From NBC News:
The claim that skin-to-skin contact during sex between men, not intercourse itself, drives most monkeypox transmission is likely backward, a growing group of experts say.
Aug. 17, 2022, 8:47 AM PDT
By Benjamin Ryan
Since the outset of the global monkeypox outbreak in May, public health and infectious disease experts have told the public that the virus is largely transmitting through skin-to-skin contact, in particular during sex between men.
Now, however, an expanding cadre of experts has come to believe that sex between men itself — both anal as well as oral intercourse — is likely the main driver of global monkeypox transmission. The skin contact that comes with sex, these experts say, is probably much less of a risk factor.
In recent weeks, a growing body of scientific evidence — including a trio of studies published in peer-reviewed journals, as well as reports from national, regional and global health authorities — has suggested that experts may have framed monkeypox’s typical transmission route precisely backward. ...
“A growing body of evidence supports that sexual transmission, particularly through seminal fluids, is occurring with the current MPX outbreak,” said Dr. Aniruddha Hazra, medical director of the University of Chicago Sexual Wellness Clinic, referring to monkeypox and to recent studies that found the virus in semen.
Consequently, scientists told NBC News that the Centers for Disease Control and Prevention and other public health authorities should update their monkeypox communication strategies to more strongly emphasize the centrality of intercourse among gay and bisexual men, who comprise nearly all U.S. cases, to the virus’ spread.
On Aug. 14, Dr. Jeffrey Klausner, an infectious disease physician at the University of Southern California, and Dr. Lao-Tzu Allan-Blitz, a resident physician in global health at Brigham and Women’s Hospital in Boston, published an essay on Medium in which they reviewed the science supporting the argument that during the current outbreak, monkeypox is largely transmitting through anal and oral intercourse between men.
“It looks very clear to us that this is an infection that is transmitting sexually the vast majority of the time,” Allan-Blitz said.
We were told, occasionally, by the more realistic advocates of the conventional wisdom, that, “Yeah, OK, blaming AIDS on Nancy Reagan or whatever was just cope. We admit, AIDS was due to Gay Liberation getting out of control in the 1970s. But now that’s over: gays learned their lessons. That’s why we have Gay Marriage now.”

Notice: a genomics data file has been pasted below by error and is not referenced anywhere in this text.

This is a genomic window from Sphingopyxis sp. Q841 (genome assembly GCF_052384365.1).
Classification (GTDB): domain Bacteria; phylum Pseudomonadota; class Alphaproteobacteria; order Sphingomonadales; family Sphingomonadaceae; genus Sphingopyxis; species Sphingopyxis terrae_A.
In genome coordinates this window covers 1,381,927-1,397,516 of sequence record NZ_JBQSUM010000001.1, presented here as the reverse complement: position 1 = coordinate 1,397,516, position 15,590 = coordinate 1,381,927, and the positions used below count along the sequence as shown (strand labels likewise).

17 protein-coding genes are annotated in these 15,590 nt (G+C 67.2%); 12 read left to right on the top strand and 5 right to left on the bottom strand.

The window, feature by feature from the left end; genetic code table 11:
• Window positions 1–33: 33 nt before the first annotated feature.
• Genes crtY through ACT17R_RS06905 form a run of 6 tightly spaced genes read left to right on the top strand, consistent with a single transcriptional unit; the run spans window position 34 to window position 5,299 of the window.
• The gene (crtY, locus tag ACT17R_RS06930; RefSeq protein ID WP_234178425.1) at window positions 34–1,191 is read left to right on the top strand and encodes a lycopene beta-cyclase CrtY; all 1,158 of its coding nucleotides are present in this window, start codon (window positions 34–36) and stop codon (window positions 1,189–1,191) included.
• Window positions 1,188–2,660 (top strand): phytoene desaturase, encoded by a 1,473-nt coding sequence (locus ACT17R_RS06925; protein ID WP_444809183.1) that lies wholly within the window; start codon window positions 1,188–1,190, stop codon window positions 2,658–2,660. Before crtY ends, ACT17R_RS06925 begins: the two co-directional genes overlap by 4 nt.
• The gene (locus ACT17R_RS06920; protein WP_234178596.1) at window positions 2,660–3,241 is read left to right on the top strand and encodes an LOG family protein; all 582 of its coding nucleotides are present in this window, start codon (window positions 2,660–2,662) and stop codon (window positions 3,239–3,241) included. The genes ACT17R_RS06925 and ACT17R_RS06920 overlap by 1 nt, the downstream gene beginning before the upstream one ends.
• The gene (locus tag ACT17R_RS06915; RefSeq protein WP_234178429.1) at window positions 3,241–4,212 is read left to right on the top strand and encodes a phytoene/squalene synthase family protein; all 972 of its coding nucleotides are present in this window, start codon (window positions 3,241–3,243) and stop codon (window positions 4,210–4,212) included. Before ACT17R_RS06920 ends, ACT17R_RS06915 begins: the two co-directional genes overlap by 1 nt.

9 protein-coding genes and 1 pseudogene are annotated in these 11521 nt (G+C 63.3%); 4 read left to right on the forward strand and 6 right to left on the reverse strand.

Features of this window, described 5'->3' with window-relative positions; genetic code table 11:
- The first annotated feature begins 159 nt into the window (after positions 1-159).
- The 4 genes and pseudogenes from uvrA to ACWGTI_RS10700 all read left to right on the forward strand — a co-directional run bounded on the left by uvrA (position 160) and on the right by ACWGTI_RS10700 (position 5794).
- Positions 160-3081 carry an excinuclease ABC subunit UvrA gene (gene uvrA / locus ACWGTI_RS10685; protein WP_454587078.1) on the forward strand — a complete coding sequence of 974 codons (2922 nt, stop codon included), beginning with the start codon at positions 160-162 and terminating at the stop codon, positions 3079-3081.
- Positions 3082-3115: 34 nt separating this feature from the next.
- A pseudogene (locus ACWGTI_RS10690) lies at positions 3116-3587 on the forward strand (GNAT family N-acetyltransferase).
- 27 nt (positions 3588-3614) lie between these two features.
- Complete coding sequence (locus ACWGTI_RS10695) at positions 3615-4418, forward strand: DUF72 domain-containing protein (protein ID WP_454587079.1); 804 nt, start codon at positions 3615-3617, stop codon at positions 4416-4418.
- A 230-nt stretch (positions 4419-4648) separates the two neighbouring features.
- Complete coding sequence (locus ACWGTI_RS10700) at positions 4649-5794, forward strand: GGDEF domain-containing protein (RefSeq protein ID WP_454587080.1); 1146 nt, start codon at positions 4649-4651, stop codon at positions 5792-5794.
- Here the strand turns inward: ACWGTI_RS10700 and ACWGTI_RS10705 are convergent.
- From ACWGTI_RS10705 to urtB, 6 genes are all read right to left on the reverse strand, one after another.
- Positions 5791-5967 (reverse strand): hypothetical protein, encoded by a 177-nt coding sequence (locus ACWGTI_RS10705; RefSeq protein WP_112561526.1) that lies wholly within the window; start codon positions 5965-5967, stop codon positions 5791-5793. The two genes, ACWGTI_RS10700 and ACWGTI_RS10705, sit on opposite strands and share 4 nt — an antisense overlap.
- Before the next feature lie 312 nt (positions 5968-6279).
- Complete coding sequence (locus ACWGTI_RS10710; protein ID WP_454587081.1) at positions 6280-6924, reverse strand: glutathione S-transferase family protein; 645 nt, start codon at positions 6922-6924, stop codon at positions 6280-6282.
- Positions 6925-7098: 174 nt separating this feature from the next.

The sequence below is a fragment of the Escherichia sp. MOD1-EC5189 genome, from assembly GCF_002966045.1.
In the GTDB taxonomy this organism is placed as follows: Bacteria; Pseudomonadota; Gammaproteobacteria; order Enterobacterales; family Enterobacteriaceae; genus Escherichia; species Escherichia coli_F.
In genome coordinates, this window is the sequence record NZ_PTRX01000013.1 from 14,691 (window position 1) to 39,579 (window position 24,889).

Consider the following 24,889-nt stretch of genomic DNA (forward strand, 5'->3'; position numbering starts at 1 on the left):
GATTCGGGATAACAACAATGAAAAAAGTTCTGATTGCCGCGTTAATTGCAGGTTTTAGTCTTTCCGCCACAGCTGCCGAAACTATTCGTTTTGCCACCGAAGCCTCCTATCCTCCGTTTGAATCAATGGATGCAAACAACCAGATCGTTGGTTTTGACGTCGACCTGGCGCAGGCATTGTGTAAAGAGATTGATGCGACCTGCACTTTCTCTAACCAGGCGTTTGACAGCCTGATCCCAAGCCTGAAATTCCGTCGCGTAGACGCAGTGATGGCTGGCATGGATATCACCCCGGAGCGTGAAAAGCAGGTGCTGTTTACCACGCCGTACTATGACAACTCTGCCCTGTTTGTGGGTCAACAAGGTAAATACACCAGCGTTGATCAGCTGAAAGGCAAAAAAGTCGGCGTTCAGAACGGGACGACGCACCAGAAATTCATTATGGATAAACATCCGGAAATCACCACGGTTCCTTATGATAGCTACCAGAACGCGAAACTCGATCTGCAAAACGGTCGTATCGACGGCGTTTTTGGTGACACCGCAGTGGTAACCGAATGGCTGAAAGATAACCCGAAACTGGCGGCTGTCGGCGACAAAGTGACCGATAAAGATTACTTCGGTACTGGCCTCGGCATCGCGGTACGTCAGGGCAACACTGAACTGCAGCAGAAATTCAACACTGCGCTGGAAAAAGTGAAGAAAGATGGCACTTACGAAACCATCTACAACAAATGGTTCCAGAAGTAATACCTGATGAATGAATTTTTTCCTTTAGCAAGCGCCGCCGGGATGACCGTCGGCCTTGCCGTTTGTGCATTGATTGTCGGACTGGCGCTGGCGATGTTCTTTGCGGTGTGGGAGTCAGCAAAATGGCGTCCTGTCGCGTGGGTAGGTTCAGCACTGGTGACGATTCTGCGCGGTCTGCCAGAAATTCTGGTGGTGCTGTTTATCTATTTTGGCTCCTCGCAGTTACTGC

But then along came PrEP medications for blocking infection by HIV, and now there’s AIDS 2: Monkeypox.
It’s also possible that monkeypox has mutated. The previous spread in the U.S. was completely different demographically, showing up in families that bought prairie dogs as pets for their children. From Slate:
BY EMMA WALLENBROCK
MAY 25, 2022 2:51 PM
… And the U.S. has faced monkeypox before, most notably in July 2003, when 47 individuals from six Midwestern states—Illinois, Indiana, Kansas, Missouri, Ohio, and Wisconsin—were confirmed to have or suspected of having the West African strain of the monkeypox virus (the same strain that has broken out in the U.S. and Europe this year). The outbreak began in Illinois, where an exotic animal vendor received a shipment of Gambian pouched rats and briefly housed them next to a prairie dog enclosure. The Gambian pouched rats were infected with monkeypox—which, despite its name, is more common in rodents than in monkeys—and passed it along to their neighbors.
Before the prairie dogs showed any signs of infection, they were sold as pets to both individuals and to pet shops, where their rapid and widespread distribution led to 71 total confirmed cases. (That’s human and animal infections.) One unfortunate family, the Kautzers, had bought two during a Mother’s Day event. After they got sick, they were told to quarantine “until the scabs fall off the sores,” and while one of their prairie dogs eventually succumbed to the illness, they were happy to keep the second (named Chuckles!) after he recovered.
… But during the 2003 outbreak, all 35 confirmed cases in humans were caused by direct contact with the infected prairie dogs. In fact, at the time, the CDC said that “no instances of monkeypox infection were attributed exclusively to person-to-person contact.”